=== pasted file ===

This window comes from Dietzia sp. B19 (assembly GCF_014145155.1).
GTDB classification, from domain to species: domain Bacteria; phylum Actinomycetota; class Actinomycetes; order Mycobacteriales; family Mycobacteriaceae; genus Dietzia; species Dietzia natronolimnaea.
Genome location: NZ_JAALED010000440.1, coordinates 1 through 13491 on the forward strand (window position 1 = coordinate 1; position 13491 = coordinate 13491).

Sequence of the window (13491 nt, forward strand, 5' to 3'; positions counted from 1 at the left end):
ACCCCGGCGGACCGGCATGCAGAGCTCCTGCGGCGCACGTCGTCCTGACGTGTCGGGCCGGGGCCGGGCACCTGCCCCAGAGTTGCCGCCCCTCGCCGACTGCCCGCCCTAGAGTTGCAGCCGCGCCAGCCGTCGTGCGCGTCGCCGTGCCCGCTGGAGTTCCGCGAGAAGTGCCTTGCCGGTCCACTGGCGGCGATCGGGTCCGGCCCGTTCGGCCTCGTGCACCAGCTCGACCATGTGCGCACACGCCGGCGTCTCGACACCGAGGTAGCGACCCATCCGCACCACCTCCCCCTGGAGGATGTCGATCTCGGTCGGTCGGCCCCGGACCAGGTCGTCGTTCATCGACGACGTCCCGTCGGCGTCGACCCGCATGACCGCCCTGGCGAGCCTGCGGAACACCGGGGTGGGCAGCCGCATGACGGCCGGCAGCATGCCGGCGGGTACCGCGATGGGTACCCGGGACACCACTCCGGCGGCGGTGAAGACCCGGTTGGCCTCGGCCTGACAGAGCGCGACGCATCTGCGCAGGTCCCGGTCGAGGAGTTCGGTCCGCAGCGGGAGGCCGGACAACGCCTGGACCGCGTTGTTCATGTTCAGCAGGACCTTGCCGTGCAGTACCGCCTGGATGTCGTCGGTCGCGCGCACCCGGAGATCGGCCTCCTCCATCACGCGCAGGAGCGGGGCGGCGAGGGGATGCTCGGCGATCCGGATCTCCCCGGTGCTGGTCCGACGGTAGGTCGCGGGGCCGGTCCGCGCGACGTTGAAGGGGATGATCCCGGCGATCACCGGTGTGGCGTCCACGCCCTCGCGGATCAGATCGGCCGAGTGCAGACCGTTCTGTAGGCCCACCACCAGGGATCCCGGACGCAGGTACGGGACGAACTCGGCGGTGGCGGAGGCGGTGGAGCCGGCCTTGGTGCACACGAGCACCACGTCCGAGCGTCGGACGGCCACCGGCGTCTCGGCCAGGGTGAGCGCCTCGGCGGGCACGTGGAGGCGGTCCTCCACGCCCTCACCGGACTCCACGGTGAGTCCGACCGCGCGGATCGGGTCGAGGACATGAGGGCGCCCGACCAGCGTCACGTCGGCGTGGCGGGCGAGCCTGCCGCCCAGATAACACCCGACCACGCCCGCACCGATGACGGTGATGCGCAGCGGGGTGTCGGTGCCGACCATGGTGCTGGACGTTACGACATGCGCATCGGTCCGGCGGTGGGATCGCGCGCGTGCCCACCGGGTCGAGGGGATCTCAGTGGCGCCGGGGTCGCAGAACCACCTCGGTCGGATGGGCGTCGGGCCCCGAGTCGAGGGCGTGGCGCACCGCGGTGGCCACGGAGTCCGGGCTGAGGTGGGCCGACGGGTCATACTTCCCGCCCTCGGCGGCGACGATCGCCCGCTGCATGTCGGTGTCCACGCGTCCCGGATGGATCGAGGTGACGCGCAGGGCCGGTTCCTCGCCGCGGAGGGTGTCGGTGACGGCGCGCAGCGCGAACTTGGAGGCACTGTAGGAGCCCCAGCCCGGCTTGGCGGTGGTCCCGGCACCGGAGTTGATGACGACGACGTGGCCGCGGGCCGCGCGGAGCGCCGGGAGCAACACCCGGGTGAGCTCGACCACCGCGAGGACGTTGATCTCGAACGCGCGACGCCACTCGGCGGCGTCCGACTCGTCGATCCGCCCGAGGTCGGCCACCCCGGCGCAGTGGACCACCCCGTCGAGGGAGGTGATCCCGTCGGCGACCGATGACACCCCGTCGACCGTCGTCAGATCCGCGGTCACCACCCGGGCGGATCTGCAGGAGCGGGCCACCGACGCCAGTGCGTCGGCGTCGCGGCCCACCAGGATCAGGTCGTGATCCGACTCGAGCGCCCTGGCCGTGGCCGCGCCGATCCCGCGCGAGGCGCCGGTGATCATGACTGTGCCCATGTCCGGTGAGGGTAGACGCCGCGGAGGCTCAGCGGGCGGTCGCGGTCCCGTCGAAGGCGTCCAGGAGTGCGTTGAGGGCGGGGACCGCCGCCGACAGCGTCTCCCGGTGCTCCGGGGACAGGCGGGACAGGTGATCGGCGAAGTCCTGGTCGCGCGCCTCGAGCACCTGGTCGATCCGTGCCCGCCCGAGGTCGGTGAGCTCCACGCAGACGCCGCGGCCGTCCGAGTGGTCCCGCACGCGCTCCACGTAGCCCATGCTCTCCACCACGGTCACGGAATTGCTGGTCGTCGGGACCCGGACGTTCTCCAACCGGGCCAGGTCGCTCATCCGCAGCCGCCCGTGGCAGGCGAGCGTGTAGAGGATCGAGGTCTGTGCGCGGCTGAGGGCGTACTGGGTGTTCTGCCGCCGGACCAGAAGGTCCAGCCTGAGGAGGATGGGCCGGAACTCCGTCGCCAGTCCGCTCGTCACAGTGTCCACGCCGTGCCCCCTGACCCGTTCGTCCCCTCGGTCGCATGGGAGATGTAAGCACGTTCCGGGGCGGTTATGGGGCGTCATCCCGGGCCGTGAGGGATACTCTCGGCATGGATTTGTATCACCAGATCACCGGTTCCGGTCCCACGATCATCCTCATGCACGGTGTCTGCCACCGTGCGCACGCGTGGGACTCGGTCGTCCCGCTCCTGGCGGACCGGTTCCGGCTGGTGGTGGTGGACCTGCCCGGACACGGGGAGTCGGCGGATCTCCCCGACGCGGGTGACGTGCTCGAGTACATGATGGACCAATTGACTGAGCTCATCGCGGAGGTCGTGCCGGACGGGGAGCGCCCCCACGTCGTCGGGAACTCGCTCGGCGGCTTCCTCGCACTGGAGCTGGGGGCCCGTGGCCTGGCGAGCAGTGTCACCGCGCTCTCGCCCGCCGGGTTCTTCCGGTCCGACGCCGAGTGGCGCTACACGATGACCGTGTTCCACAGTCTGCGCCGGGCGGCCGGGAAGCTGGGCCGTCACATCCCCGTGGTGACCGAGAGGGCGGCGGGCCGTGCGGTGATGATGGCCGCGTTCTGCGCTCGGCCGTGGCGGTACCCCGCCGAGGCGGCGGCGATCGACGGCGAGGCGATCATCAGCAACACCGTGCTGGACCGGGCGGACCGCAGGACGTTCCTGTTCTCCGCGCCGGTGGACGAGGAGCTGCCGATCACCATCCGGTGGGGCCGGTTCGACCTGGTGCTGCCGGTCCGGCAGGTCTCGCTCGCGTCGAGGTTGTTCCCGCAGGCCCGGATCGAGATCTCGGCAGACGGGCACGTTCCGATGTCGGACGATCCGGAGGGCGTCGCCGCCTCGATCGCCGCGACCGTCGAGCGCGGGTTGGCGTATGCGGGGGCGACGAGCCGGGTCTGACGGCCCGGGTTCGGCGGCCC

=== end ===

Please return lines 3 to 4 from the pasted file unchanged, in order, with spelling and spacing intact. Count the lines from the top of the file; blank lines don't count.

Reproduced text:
Genome location: NZ_JAALED010000440.1, coordinates 1 through 13491 on the forward strand (window position 1 = coordinate 1; position 13491 = coordinate 13491).

Sequence of the window (13491 nt, forward strand, 5' to 3'; positions counted from 1 at the left end):